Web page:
LONDON (Reuters) - London-based clearinghouse LCH.Clearnet is launching its own over-the-counter carbon credit clearing service to rival that of its European Climate Exchange partner Climate Exchange PLC.
Shares in Climate Exchange fell 4.4 percent following the news.
The move is being backed by the carbon market’s biggest brokers, including CantorCO2e and Tullett Prebon.
LCH currently provides over-the-counter (OTC) clearing for the European Climate Exchange (ECX), which is owned by Climate Exchange.
There are fears that brokers could take their OTC business away from ECX and remain with LCH as it goes it alone.
ECX currently sees around two thirds of its European Union Allowance (EUA) volume traded through OTC transactions.
LCH will offer clearing services for EUA futures and could steal a march on Climate Exchange by offering clearing services for U.N.-approved CER (Certified Emission Reduction) credit futures from 2008.
ECX has been trying to launch its own CER futures contract since this summer. But in September it said there were delays because of contract wranglings with LCH, which already does EUA clearing for the ECX.
LCH’s initiative is being backed by London Energy Brokers Association (LEBA) members CantorCO2e, Evolution Markets, GFI, ICAP, Spectron, TFS and Tullett Prebon Energy.
“We have been approached by the inter-dealer brokers to do this,” LCH spokesman Michael March said.
“The brokers are enthusiastically supporting our decision not only to expand our clearing services for EUAs but also introducing CERs,” he said.
“It should help the market by pooling liquidity which is fragmented at the moment,” said James Emanuel at CantorCO2e.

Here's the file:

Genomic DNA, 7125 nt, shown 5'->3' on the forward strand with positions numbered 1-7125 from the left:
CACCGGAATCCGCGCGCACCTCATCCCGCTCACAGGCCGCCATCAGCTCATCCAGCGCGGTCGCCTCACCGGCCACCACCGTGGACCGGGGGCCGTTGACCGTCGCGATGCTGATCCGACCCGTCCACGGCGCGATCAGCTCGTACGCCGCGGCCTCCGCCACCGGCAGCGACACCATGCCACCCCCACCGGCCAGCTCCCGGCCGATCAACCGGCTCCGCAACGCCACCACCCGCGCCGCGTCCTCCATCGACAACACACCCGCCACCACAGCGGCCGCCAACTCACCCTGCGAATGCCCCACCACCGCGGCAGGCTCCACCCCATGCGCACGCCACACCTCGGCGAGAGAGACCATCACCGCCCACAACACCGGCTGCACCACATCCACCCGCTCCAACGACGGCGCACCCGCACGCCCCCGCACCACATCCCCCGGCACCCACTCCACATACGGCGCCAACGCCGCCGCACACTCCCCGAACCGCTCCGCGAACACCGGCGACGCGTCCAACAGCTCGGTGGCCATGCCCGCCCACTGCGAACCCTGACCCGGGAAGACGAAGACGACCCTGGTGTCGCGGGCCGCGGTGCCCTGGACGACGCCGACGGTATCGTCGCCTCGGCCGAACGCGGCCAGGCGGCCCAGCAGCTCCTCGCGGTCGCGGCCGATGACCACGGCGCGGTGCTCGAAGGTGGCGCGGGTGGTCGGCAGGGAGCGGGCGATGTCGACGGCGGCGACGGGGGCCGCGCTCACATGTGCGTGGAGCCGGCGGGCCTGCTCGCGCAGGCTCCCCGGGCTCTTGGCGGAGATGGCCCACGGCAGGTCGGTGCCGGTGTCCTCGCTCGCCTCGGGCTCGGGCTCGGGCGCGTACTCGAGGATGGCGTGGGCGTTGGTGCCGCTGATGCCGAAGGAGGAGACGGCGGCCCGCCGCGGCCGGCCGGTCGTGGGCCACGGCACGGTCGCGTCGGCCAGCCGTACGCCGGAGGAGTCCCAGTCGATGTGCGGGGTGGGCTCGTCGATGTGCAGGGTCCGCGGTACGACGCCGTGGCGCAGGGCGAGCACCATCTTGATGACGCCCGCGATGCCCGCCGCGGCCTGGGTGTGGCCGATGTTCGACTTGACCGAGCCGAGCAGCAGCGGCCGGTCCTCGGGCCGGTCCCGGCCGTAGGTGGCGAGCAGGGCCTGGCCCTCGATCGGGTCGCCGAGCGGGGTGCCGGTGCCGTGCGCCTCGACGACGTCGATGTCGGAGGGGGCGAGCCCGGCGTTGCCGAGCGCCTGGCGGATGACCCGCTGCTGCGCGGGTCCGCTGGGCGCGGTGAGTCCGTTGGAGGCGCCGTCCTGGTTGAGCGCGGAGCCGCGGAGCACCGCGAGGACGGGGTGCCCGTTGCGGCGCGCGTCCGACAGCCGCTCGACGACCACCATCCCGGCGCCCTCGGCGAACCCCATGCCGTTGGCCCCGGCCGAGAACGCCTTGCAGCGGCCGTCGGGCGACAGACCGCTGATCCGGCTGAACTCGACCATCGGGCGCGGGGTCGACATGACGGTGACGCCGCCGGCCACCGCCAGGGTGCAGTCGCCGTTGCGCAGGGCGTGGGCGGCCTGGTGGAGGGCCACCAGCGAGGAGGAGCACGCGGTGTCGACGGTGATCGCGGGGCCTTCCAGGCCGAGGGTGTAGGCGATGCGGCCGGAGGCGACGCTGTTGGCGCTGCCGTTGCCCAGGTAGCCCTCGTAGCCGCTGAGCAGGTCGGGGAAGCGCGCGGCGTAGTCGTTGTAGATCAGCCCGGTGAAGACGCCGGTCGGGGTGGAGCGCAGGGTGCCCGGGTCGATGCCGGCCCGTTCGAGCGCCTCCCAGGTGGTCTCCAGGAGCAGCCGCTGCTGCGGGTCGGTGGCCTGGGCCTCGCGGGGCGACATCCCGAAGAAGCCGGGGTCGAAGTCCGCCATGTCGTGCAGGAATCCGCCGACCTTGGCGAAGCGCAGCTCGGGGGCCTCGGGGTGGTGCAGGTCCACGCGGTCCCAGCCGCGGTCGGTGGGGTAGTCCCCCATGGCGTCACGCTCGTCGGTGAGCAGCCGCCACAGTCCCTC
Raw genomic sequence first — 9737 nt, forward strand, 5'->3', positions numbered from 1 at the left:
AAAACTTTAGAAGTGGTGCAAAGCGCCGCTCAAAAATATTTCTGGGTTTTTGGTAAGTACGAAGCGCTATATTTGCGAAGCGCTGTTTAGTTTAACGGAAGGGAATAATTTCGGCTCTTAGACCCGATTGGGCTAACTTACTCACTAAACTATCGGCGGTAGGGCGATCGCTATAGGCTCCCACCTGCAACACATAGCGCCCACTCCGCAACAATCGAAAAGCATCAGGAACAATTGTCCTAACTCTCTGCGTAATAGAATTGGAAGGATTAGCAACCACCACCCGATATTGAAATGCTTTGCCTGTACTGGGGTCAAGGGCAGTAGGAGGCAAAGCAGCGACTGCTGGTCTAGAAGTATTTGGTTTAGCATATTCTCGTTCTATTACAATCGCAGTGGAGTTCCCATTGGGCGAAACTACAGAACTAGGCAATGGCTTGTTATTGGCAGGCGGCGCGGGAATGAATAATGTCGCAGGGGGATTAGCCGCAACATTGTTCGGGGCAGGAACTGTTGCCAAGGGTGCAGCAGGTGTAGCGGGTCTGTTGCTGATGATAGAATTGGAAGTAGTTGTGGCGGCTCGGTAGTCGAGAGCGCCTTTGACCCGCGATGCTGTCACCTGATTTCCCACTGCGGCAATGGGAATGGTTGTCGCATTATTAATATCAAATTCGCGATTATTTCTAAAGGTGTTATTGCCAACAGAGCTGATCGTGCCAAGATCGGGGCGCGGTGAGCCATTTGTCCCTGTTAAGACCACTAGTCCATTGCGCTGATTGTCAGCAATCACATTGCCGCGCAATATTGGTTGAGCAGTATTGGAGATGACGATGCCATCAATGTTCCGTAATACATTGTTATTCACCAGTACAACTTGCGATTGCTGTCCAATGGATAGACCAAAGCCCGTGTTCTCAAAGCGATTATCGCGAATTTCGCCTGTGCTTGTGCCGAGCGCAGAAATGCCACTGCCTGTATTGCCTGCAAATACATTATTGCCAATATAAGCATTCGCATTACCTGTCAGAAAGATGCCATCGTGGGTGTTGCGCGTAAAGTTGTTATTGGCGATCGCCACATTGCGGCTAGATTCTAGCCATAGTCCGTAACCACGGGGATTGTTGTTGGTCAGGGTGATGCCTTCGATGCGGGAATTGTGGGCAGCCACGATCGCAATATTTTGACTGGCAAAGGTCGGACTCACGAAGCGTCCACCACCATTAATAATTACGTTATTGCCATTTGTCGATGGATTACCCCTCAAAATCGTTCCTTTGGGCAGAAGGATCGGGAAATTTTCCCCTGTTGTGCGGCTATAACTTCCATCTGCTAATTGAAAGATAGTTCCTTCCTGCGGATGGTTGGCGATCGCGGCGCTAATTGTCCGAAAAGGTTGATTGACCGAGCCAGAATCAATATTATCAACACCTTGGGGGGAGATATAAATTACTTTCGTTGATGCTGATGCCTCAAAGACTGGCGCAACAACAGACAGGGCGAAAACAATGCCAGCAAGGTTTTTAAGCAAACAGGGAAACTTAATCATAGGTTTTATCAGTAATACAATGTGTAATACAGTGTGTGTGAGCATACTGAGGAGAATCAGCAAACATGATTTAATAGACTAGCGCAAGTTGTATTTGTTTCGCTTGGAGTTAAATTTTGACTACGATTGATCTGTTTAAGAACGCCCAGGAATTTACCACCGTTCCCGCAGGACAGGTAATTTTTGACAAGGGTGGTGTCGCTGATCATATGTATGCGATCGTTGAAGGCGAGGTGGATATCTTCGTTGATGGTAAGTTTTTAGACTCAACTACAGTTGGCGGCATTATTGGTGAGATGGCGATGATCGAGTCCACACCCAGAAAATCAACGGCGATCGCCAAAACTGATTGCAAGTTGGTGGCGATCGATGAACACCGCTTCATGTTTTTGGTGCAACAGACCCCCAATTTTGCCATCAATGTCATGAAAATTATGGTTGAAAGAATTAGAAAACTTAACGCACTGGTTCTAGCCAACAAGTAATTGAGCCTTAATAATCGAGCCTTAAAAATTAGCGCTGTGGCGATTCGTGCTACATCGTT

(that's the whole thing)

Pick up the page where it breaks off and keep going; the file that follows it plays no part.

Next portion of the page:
An ECX spokesman said it would consider a partnership with LCH, that could include compatible margin requirements as one option.
Shares in Climate Exchange were down 4.4 percent to 1118p by 10:46 a.m. EST, having earlier been flat at 1170p.
A Climate Exchange spokesman said the firm would press on with its plans to launch its own CER contract, and hoped to do so at the start of 2008.
Climate Exchange’s Chief Executive Neil Eckert told Reuters he was not surprised by Clearnet’s decision to launch its own CER service independently and that this would not preclude them from working together in future.
“We also want to get a CER contract on our screens (through ECX),” Eckert said.
“I am not surprised by LCH’s decision, they tried to do this last year. Time will tell what the effect is on ECX,” he said. He added this would not affect the carbon markets.
Intercontinental Exchange provides the trading platform for ECX.
Reporting by Chris Wills and Michael Szabo; Editing by Anthony Barker
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